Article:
Monday, January 28, 2013

Review of Casey Barnes Eponymous by E.A. Rigg

Amazon Digital Services
Casey Barnes Eponymous
by E.A. Rigg
3 Scribbles

Casey is a connoisseur of all things musical; she takes her knowledge of music and creates short playlists for individuals at her school.  Her goal?—To Help her classmates develop much-needed coolness or character; give them a “musical fish” so to speak and help those uncool peers of hers “feed…for a lifetime.” Her ability to diagnose the shortcomings of her classmates with obscure, yet typically spot-on, musical medication is eerie and ironic, especially since Casey has a thing for the highly toxic Alex Deal, and he’s rife with shortcomings. Alex isn’t exactly a prescription for the straight-and-narrow, but he’s hot, and he’s a rocker, just like Casey. How can she possibly resist him?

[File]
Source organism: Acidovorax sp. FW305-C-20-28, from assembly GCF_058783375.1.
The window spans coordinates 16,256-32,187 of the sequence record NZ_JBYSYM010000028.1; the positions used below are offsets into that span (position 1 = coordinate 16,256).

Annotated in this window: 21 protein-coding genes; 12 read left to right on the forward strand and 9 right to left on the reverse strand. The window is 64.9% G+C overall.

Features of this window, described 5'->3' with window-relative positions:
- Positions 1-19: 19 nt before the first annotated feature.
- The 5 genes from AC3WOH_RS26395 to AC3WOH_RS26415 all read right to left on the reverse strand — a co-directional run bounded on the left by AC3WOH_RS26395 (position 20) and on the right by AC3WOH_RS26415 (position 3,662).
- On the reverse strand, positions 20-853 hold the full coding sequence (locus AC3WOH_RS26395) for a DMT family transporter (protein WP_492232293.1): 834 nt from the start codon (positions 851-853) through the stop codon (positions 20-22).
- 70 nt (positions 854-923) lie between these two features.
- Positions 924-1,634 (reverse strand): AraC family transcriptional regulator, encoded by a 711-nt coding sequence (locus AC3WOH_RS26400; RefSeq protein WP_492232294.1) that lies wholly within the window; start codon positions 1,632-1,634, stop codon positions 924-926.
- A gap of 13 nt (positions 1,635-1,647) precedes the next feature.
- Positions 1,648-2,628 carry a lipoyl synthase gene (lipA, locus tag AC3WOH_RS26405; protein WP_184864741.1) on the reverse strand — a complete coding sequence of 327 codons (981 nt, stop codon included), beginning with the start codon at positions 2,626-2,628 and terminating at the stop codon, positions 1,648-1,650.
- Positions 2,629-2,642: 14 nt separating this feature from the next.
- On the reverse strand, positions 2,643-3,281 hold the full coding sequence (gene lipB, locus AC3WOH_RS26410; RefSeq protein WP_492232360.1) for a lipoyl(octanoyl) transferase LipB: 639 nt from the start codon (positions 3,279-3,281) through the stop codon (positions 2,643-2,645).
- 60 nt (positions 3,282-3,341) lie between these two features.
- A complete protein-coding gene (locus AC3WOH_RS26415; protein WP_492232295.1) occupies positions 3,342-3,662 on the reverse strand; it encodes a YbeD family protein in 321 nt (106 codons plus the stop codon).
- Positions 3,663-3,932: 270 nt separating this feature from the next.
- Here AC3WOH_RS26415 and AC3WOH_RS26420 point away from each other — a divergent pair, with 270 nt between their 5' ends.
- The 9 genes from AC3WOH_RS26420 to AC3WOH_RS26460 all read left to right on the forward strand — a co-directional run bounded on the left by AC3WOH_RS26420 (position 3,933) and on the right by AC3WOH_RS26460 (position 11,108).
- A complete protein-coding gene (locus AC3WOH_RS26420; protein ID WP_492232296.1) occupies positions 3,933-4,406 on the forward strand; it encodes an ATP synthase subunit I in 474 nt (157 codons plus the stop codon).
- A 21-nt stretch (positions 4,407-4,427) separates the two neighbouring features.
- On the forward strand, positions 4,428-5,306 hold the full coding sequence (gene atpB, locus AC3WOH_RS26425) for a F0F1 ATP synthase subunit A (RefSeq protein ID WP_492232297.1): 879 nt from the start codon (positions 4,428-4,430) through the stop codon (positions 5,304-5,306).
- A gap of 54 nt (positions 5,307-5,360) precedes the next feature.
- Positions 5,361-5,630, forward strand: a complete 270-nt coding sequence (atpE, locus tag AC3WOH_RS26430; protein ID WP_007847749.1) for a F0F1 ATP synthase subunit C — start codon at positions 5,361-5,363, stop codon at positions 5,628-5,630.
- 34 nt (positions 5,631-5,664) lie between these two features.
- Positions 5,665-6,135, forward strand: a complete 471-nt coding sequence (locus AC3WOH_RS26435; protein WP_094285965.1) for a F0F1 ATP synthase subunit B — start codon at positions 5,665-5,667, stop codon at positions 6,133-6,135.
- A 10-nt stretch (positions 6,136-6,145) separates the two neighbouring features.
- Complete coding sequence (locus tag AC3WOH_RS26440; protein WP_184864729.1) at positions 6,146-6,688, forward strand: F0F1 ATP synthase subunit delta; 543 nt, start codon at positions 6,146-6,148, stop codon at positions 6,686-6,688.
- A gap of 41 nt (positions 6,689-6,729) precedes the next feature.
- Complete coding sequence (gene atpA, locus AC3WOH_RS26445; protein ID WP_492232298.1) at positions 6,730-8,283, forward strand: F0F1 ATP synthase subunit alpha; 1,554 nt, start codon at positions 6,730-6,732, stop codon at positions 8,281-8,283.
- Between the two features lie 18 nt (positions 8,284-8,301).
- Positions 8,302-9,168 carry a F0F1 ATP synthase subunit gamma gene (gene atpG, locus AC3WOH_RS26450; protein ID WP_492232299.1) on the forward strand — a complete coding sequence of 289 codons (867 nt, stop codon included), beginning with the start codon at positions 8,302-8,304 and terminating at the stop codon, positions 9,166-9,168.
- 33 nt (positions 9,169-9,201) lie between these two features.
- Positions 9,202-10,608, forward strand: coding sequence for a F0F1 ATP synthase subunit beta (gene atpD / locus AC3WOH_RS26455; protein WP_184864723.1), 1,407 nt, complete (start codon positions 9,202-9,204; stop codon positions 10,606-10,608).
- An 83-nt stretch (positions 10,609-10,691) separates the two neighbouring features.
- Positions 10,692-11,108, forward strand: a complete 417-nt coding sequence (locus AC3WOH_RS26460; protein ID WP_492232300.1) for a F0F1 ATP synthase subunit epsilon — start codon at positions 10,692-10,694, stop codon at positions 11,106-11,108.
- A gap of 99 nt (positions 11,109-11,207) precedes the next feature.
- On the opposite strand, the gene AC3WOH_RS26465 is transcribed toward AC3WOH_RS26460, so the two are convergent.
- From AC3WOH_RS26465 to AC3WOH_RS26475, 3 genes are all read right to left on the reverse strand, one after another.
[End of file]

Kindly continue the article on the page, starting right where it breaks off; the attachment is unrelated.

I must say that I didn’t find myself completely invested in this novel until the end of chapter four, when the reader learns about Casey’s previous hook up with Alex Deal and how it all went horribly wrong. That being said, the beginning chapters do give the reader a glimpse of Casey’s saucy and irreverent attitude, and introduce Casey’s best friend, Leigh, who is clearly a foil to Casey and Casey’s better half.  Once the Alex/Casey conflict heats up, however, I was hooked. I love how the novel examines the age-old question of why we gals seem to fall for jerks who only care about themselves. Given her sass you’d think Casey could see that Alex has the depth of a mud puddle, but alas, like most of us gals, she’s enamored by his pure hotness and gives him a shot (perhaps one time too many). The dialogue is exceptional, especially the dialogue between Casey and her brother Yull, and Casey and Leigh, so good that at times I found myself snickering out loud. Casey’s sarcasm is textbook teen, and I enjoyed her one-liners. Yull is perhaps my favorite character, protective big brother with a sophisticated, Yoda-like wisdom; and that’s a good thing, since Casey’s connection with and respect for authority is shaky at best.  She doesn’t realize it, but she needs Yull. Some of the scenes throughout the novel seem rushed and could be fleshed out more with dialogue and action rather than a summary of conversations or events, but chapter transitions work well and renew the readers’ interest with appropriate “teasers” that make the reader want to know what happens next. Some references to musicians and actors (i.e. Charo) may be foreign to readers, but it seems getting a musical education is a byproduct of reading this novel. In fact, I dare the reader to make it to the end without having to look up at least one band reference. While not a first pick for me, I think hard-rockers, wanna be band-members and those who love to enjoy less mainstream music will enjoy this novel and should give it a try—and certainly every girl can relate to the story, because there is an Alex Deals littering every high school landscape.

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